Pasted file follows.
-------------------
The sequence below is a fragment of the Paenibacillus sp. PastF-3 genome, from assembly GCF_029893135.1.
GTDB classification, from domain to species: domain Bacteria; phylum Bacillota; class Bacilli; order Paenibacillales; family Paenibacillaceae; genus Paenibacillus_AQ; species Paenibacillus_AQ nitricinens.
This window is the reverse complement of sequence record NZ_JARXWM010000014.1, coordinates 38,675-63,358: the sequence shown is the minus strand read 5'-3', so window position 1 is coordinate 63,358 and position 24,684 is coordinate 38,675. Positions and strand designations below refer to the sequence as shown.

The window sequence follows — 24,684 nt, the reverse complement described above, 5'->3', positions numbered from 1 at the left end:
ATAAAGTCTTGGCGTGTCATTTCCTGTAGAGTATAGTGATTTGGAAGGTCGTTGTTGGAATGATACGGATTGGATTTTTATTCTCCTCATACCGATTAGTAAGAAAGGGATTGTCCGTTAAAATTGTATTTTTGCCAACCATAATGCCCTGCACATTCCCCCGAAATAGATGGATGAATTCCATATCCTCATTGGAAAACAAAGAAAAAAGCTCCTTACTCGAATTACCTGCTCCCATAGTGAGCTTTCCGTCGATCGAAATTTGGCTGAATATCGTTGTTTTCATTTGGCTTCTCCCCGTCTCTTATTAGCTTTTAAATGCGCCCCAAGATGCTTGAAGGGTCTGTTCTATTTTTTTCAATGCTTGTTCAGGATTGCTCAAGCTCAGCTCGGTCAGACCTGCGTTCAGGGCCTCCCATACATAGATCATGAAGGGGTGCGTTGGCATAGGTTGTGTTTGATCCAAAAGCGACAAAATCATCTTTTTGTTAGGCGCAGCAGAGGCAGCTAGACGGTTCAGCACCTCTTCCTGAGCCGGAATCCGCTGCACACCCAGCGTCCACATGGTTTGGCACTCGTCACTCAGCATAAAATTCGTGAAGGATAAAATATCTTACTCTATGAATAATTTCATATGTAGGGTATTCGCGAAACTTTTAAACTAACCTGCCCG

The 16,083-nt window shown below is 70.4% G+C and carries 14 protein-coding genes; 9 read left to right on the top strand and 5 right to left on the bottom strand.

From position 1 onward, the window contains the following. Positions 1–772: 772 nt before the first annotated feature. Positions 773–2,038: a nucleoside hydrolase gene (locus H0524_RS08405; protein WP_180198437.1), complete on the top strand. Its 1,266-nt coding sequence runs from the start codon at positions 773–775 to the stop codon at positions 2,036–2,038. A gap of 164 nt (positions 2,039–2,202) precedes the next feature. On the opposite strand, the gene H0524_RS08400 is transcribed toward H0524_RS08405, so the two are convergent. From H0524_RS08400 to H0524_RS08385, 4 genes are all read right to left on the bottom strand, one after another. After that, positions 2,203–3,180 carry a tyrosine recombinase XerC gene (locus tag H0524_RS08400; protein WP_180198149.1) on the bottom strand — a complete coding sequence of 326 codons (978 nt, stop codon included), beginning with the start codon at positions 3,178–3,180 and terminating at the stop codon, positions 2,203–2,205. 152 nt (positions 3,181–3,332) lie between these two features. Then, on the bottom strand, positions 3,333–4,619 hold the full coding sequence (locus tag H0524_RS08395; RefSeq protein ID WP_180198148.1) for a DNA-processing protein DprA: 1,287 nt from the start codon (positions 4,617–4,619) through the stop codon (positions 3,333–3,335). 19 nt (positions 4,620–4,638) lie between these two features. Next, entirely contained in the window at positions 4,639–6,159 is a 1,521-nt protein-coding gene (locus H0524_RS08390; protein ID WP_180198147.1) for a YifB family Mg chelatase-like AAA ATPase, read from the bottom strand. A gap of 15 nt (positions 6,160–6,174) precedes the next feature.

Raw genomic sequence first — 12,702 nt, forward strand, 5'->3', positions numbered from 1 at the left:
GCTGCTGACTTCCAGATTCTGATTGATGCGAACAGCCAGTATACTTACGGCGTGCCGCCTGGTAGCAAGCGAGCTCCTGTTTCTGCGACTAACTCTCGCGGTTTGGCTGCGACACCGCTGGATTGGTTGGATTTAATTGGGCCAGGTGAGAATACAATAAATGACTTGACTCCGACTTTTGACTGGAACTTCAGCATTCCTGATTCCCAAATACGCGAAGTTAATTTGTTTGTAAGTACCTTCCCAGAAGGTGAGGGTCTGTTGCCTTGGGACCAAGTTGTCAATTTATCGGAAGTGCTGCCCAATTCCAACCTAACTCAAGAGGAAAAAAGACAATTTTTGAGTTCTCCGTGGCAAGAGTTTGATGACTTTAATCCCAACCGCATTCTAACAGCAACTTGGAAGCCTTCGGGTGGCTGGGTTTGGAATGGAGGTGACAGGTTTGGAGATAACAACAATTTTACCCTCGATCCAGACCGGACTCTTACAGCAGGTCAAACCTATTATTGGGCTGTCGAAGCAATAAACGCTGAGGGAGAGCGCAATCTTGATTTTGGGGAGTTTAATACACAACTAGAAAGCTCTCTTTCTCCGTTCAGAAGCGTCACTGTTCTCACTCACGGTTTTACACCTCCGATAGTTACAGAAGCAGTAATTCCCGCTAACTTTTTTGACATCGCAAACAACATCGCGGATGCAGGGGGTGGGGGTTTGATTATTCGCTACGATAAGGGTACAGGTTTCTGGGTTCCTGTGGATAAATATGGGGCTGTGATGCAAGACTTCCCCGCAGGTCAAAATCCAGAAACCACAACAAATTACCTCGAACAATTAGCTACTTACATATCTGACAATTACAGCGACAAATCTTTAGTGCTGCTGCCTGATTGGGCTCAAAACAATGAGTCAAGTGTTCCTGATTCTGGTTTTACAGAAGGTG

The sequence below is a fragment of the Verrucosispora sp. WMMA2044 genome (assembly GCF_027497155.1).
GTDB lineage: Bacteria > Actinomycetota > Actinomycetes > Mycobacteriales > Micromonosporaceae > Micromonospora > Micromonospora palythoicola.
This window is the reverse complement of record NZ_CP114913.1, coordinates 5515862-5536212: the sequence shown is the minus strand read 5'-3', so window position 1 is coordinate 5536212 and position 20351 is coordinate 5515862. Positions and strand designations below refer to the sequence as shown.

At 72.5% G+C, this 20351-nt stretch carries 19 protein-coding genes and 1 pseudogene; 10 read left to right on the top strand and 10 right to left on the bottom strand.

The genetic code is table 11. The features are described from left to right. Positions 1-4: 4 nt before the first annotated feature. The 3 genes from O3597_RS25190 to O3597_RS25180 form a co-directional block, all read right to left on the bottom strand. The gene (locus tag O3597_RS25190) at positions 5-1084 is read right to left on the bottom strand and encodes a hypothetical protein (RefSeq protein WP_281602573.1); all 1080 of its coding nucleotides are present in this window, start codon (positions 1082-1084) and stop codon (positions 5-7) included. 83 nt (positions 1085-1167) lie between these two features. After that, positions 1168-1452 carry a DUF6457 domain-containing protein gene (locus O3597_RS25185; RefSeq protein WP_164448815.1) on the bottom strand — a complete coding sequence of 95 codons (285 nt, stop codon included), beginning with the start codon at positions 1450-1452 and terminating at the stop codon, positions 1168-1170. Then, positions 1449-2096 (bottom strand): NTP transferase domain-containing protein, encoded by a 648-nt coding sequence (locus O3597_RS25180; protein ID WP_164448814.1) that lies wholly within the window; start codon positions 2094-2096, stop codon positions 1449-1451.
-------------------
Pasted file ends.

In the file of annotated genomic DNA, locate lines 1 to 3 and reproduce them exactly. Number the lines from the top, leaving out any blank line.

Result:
The sequence below is a fragment of the Paenibacillus sp. PastF-3 genome, from assembly GCF_029893135.1.
GTDB classification, from domain to species: domain Bacteria; phylum Bacillota; class Bacilli; order Paenibacillales; family Paenibacillaceae; genus Paenibacillus_AQ; species Paenibacillus_AQ nitricinens.
This window is the reverse complement of sequence record NZ_JARXWM010000014.1, coordinates 38,675-63,358: the sequence shown is the minus strand read 5'-3', so window position 1 is coordinate 63,358 and position 24,684 is coordinate 38,675. Positions and strand designations below refer to the sequence as shown.